Wall Street slides, dragged down by healthcare
NEW YORK (Reuters) - Plunging healthcare stocks dragged Wall Street lower on Wednesday, offsetting a spate of upbeat corporate earnings and encouraging economic data from the United States and China. All three major U.S. stock indexes were down, but the S&P 500 slipped to more than a percent below its record high reached in September
NEW YORK (Reuters) - Plunging healthcare stocks dragged Wall Street lower on Wednesday, offsetting a spate of upbeat corporate earnings and encouraging economic data from the United States and China.
All three major U.S. stock indexes were down, but the S&P 500 slipped to more than a percent below its record high reached in September.
The healthcare sector was on track for its biggest percentage drop in four months, falling 3.3% on regulatory jitters.
UnitedHealth Group Inc, Pfizer Inc and Merck & Co Inc dropped from 2.8% and 3.9%, and were among the biggest drags on the broader S&P 500.
"The fear among healthcare stock owners is some move to 'Medicare for all,'" said Peter Tuz, president of Chase Investment Counsel in Charlottesville, Virginia. "The movement towards something like that seems unstoppable."
The sector's drop dampened generally upbeat earnings from a broad range of sectors.
Morgan Stanley rose 2.4% after beating analyst estimates due to cost-cutting and growth in its wealth management segment.
United Continental Holdings Inc advanced 4.6% following Tuesday's after-market earnings report, where the airliner bested consensus estimates and held its 2019 profit target firm, even as Boeing Co's 737 MAX jets remain grounded.
Robust business jet demand drove Textron Inc's earnings beat, driving its stock up 4.2%.
PepsiCo Inc reported better-than-expected first-quarter sales on strong North American demand. The packaged food company's shares were up 3.3%.
With reporting season in high gear, analysts now expect first-quarter S&P 500 profits to have dropped 1.8% year-on-year, according to Refinitiv data, which would mark the first earnings decline since 2016.
Of the 54 S&P 500 companies that have posted thus far, 79.6% have beaten consensus, compared with the 65% average beat rate going back to 1994.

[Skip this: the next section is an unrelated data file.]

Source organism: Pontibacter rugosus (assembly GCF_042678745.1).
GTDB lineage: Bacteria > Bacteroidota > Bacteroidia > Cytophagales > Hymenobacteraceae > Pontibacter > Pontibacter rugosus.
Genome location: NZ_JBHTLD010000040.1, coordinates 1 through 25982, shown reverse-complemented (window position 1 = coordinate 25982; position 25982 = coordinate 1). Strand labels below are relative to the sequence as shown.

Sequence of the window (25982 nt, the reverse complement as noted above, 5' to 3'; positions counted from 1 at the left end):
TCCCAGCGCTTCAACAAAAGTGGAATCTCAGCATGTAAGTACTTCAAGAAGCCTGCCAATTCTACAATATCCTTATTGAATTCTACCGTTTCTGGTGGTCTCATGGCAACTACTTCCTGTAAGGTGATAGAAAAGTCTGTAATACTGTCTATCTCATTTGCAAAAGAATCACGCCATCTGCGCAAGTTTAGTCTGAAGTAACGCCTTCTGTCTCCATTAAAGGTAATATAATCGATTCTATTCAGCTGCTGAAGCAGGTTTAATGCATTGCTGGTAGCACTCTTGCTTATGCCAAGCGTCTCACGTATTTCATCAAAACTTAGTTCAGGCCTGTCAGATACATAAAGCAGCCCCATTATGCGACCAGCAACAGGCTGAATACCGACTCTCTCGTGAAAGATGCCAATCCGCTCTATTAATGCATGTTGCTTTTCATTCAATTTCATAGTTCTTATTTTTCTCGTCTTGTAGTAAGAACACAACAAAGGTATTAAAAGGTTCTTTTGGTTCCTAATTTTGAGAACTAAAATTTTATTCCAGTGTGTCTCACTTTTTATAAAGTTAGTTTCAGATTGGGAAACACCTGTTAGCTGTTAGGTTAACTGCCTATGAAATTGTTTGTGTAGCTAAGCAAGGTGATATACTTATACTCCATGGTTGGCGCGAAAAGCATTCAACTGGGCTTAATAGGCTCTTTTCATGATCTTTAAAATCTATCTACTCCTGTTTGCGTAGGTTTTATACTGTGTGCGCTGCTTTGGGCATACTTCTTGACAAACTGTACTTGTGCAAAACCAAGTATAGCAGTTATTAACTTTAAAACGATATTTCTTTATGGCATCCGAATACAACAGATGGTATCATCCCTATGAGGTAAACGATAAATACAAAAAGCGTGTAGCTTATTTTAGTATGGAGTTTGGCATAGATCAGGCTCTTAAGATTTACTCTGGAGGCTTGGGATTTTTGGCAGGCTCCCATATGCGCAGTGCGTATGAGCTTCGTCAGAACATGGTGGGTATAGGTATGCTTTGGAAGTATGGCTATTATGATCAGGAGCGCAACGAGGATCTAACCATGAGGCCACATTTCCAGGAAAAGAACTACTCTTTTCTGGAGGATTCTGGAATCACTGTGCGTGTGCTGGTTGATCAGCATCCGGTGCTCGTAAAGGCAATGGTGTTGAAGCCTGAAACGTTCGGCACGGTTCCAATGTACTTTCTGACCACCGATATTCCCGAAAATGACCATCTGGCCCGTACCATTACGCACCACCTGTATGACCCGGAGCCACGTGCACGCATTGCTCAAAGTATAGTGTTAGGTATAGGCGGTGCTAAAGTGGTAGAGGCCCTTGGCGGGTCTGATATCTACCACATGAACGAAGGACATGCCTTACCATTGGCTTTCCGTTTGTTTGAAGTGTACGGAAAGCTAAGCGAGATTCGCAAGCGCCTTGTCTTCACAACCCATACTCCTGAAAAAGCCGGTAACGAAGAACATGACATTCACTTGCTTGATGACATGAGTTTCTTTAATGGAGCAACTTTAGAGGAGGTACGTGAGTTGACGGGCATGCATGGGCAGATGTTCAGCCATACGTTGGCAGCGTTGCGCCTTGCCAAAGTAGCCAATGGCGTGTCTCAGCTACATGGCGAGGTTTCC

"This has turned into a decent earnings season," Tuz added. Revenues have been OK and you haven't heard guidance that things are getting softer."
The Dow Jones Industrial Average fell 35.34 points, or 0.13%, to 26,417.32, the S&P 500 lost 9.85 points, or 0.34%, to 2,897.21 and the Nasdaq Composite dropped 18.62 points, or 0.23%, to 7,981.61.
Of the 11 major sectors in the S&P 500, six were trading in the black.
Qualcomm Inc jumped 12.0% after the chipmaker settled its long-running legal battle with Apple Inc. Apple shares edged 1.6% higher.
The news boosted the Philadelphia SE Semiconductor index, which rose 1.5%.
On the economic front, the U.S. trade deficit dropped to an eight-month low in February due to a 20.2% plunge in imports from China. The trade balance with China, a focus of President Donald Trump's trade policy, showed the deficit shrinking by 28.2%.
China, meanwhile, saw its first-quarter GDP grow at a better-than-expected 6.4% annual rate, adding to optimism that the world's second-largest economy might be starting to stabilise.
Declining issues outnumbered advancing ones on the NYSE by a 1.32-to-1 ratio; on Nasdaq, a 1.73-to-1 ratio favoured decliners.
The S&P 500 posted 45 new 52-week highs and five new lows; the Nasdaq Composite recorded 64 new highs and 58 new lows.
(Reporting by Stephen Culp; Editing by Lisa Shumaker)
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